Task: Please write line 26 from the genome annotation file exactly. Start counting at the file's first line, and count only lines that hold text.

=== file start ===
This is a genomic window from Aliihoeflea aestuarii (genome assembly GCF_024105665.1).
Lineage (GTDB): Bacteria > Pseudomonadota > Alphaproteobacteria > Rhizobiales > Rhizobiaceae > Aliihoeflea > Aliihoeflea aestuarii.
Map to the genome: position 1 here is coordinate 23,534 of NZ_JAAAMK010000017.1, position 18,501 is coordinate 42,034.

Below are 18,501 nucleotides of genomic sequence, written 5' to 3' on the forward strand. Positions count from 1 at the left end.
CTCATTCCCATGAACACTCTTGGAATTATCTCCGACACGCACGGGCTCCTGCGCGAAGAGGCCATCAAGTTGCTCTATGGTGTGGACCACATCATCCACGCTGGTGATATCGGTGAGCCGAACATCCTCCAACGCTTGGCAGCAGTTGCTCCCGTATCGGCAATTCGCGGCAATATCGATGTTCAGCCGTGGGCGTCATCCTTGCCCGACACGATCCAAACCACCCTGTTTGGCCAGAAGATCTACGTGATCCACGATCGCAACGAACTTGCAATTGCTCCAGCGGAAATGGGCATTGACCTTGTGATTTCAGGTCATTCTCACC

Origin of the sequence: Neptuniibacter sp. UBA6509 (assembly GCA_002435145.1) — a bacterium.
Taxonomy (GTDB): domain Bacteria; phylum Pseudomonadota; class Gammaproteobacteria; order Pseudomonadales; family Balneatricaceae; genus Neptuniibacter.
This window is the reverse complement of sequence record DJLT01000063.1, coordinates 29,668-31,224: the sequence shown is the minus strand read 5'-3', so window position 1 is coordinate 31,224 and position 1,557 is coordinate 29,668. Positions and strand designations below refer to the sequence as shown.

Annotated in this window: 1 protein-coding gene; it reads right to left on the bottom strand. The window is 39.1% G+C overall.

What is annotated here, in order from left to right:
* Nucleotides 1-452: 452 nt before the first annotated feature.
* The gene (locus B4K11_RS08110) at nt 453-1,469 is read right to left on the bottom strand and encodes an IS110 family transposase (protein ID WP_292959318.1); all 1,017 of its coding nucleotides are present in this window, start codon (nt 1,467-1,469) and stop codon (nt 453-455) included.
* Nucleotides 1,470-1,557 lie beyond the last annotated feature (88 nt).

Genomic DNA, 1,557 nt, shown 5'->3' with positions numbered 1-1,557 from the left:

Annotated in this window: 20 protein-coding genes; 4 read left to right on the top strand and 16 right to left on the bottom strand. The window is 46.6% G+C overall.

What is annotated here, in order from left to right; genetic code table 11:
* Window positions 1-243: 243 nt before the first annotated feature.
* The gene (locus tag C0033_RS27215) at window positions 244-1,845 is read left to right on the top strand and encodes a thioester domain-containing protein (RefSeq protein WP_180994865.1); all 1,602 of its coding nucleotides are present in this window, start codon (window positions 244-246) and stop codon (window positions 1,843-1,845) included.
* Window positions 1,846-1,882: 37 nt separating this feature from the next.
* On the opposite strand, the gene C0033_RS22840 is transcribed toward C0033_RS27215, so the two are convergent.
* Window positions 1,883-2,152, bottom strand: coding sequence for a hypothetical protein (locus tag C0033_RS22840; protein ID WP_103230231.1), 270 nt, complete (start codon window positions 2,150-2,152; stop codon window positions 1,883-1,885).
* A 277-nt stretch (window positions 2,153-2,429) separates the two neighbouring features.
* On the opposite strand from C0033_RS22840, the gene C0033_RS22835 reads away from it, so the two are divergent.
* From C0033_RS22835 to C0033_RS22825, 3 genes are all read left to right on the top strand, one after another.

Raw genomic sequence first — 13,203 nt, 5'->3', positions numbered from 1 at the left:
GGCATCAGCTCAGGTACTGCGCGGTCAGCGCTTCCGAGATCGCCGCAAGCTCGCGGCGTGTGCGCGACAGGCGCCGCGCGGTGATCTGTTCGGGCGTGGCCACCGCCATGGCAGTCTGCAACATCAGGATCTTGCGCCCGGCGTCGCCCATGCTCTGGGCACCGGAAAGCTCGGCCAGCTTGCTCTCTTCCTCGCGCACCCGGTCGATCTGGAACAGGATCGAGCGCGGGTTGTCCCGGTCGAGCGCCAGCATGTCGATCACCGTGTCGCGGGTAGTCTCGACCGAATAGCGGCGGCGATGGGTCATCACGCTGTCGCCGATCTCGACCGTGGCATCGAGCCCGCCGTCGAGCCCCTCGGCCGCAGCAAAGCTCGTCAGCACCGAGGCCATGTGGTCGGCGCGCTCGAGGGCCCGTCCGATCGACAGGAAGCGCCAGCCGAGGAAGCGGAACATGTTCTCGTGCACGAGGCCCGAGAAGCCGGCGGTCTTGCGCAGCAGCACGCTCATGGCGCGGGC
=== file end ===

GGCATCAGCTCAGGTACTGCGCGGTCAGCGCTTCCGAGATCGCCGCAAGCTCGCGGCGTGTGCGCGACAGGCGCCGCGCGGTGATCTGTTCGGGCGTGGCCACCGCCATGGCAGTCTGCAACATCAGGATCTTGCGCCCGGCGTCGCCCATGCTCTGGGCACCGGAAAGCTCGGCCAGCTTGCTCTCTTCCTCGCGCACCCGGTCGATCTGGAACAGGATCGAGCGCGGGTTGTCCCGGTCGAGCGCCAGCATGTCGATCACCGTGTCGCGGGTAGTCTCGACCGAATAGCGGCGGCGATGGGTCATCACGCTGTCGCCGATCTCGACCGTGGCATCGAGCCCGCCGTCGAGCCCCTCGGCCGCAGCAAAGCTCGTCAGCACCGAGGCCATGTGGTCGGCGCGCTCGAGGGCCCGTCCGATCGACAGGAAGCGCCAGCCGAGGAAGCGGAACATGTTCTCGTGCACGAGGCCCGAGAAGCCGGCGGTCTTGCGCAGCAGCACGCTCATGGCGCGGGC